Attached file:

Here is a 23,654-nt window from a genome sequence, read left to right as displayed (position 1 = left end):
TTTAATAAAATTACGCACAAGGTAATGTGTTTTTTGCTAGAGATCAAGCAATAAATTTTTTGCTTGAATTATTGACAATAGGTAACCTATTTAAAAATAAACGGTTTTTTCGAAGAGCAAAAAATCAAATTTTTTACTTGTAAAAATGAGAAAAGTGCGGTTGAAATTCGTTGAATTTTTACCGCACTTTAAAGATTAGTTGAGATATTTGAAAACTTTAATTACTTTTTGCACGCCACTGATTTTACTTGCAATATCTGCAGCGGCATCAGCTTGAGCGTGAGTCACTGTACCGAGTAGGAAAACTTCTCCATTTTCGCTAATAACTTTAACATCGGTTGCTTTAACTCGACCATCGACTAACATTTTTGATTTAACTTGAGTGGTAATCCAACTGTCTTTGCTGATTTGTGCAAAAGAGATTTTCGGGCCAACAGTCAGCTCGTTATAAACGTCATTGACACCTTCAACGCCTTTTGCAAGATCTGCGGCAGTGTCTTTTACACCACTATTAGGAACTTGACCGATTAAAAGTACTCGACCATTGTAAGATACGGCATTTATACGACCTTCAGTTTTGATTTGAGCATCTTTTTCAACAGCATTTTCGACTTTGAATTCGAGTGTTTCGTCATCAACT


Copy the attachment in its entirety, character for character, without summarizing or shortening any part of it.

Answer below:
Here is a 23,654-nt window from a genome sequence, read left to right as displayed (position 1 = left end):
TTTAATAAAATTACGCACAAGGTAATGTGTTTTTTGCTAGAGATCAAGCAATAAATTTTTTGCTTGAATTATTGACAATAGGTAACCTATTTAAAAATAAACGGTTTTTTCGAAGAGCAAAAAATCAAATTTTTTACTTGTAAAAATGAGAAAAGTGCGGTTGAAATTCGTTGAATTTTTACCGCACTTTAAAGATTAGTTGAGATATTTGAAAACTTTAATTACTTTTTGCACGCCACTGATTTTACTTGCAATATCTGCAGCGGCATCAGCTTGAGCGTGAGTCACTGTACCGAGTAGGAAAACTTCTCCATTTTCGCTAATAACTTTAACATCGGTTGCTTTAACTCGACCATCGACTAACATTTTTGATTTAACTTGAGTGGTAATCCAACTGTCTTTGCTGATTTGTGCAAAAGAGATTTTCGGGCCAACAGTCAGCTCGTTATAAACGTCATTGACACCTTCAACGCCTTTTGCAAGATCTGCGGCAGTGTCTTTTACACCACTATTAGGAACTTGACCGATTAAAAGTACTCGACCATTGTAAGATACGGCATTTATACGACCTTCAGTTTTGATTTGAGCATCTTTTTCAACAGCATTTTCGACTTTGAATTCGAGTGTTTCGTCATCAACT